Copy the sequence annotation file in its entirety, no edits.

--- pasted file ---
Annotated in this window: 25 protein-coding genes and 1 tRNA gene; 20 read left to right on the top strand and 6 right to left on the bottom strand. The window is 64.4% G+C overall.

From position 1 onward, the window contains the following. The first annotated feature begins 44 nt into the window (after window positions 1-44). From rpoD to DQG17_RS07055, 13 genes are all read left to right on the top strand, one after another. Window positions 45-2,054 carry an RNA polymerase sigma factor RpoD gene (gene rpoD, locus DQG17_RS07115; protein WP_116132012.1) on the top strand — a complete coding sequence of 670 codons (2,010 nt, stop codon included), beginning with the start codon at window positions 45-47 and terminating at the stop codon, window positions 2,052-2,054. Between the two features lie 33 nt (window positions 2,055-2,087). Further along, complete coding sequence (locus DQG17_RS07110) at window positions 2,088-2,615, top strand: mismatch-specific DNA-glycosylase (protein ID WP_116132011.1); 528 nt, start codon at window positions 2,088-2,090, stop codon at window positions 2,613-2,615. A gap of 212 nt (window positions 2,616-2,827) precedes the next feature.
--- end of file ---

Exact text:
Annotated in this window: 25 protein-coding genes and 1 tRNA gene; 20 read left to right on the top strand and 6 right to left on the bottom strand. The window is 64.4% G+C overall.

From position 1 onward, the window contains the following. The first annotated feature begins 44 nt into the window (after window positions 1-44). From rpoD to DQG17_RS07055, 13 genes are all read left to right on the top strand, one after another. Window positions 45-2,054 carry an RNA polymerase sigma factor RpoD gene (gene rpoD, locus DQG17_RS07115; protein WP_116132012.1) on the top strand — a complete coding sequence of 670 codons (2,010 nt, stop codon included), beginning with the start codon at window positions 45-47 and terminating at the stop codon, window positions 2,052-2,054. Between the two features lie 33 nt (window positions 2,055-2,087). Further along, complete coding sequence (locus DQG17_RS07110) at window positions 2,088-2,615, top strand: mismatch-specific DNA-glycosylase (protein ID WP_116132011.1); 528 nt, start codon at window positions 2,088-2,090, stop codon at window positions 2,613-2,615. A gap of 212 nt (window positions 2,616-2,827) precedes the next feature.